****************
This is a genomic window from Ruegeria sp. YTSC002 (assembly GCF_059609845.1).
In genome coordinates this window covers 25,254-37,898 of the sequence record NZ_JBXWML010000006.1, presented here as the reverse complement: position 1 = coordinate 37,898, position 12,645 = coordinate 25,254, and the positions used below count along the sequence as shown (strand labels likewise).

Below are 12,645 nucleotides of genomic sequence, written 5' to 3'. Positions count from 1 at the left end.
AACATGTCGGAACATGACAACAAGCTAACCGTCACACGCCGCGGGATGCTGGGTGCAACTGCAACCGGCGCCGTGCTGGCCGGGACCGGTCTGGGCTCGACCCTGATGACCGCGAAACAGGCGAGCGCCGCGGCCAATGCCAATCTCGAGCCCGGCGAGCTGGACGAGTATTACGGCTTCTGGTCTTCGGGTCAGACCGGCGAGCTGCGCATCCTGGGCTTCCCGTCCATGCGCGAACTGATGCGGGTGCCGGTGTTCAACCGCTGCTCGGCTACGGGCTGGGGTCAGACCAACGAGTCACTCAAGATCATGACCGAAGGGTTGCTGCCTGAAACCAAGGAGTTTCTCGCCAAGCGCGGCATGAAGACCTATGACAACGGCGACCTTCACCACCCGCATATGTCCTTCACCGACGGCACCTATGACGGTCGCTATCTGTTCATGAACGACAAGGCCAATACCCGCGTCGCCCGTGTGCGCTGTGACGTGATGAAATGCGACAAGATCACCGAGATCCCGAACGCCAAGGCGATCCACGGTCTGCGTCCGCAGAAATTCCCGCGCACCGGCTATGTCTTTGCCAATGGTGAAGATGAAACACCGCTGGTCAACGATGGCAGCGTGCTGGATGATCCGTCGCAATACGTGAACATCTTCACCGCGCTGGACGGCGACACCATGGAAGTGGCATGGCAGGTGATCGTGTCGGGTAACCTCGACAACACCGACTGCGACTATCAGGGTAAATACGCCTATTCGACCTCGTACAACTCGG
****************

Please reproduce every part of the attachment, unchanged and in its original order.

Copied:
This is a genomic window from Ruegeria sp. YTSC002 (assembly GCF_059609845.1).
In genome coordinates this window covers 25,254-37,898 of the sequence record NZ_JBXWML010000006.1, presented here as the reverse complement: position 1 = coordinate 37,898, position 12,645 = coordinate 25,254, and the positions used below count along the sequence as shown (strand labels likewise).

Below are 12,645 nucleotides of genomic sequence, written 5' to 3'. Positions count from 1 at the left end.
AACATGTCGGAACATGACAACAAGCTAACCGTCACACGCCGCGGGATGCTGGGTGCAACTGCAACCGGCGCCGTGCTGGCCGGGACCGGTCTGGGCTCGACCCTGATGACCGCGAAACAGGCGAGCGCCGCGGCCAATGCCAATCTCGAGCCCGGCGAGCTGGACGAGTATTACGGCTTCTGGTCTTCGGGTCAGACCGGCGAGCTGCGCATCCTGGGCTTCCCGTCCATGCGCGAACTGATGCGGGTGCCGGTGTTCAACCGCTGCTCGGCTACGGGCTGGGGTCAGACCAACGAGTCACTCAAGATCATGACCGAAGGGTTGCTGCCTGAAACCAAGGAGTTTCTCGCCAAGCGCGGCATGAAGACCTATGACAACGGCGACCTTCACCACCCGCATATGTCCTTCACCGACGGCACCTATGACGGTCGCTATCTGTTCATGAACGACAAGGCCAATACCCGCGTCGCCCGTGTGCGCTGTGACGTGATGAAATGCGACAAGATCACCGAGATCCCGAACGCCAAGGCGATCCACGGTCTGCGTCCGCAGAAATTCCCGCGCACCGGCTATGTCTTTGCCAATGGTGAAGATGAAACACCGCTGGTCAACGATGGCAGCGTGCTGGATGATCCGTCGCAATACGTGAACATCTTCACCGCGCTGGACGGCGACACCATGGAAGTGGCATGGCAGGTGATCGTGTCGGGTAACCTCGACAACACCGACTGCGACTATCAGGGTAAATACGCCTATTCGACCTCGTACAACTCGG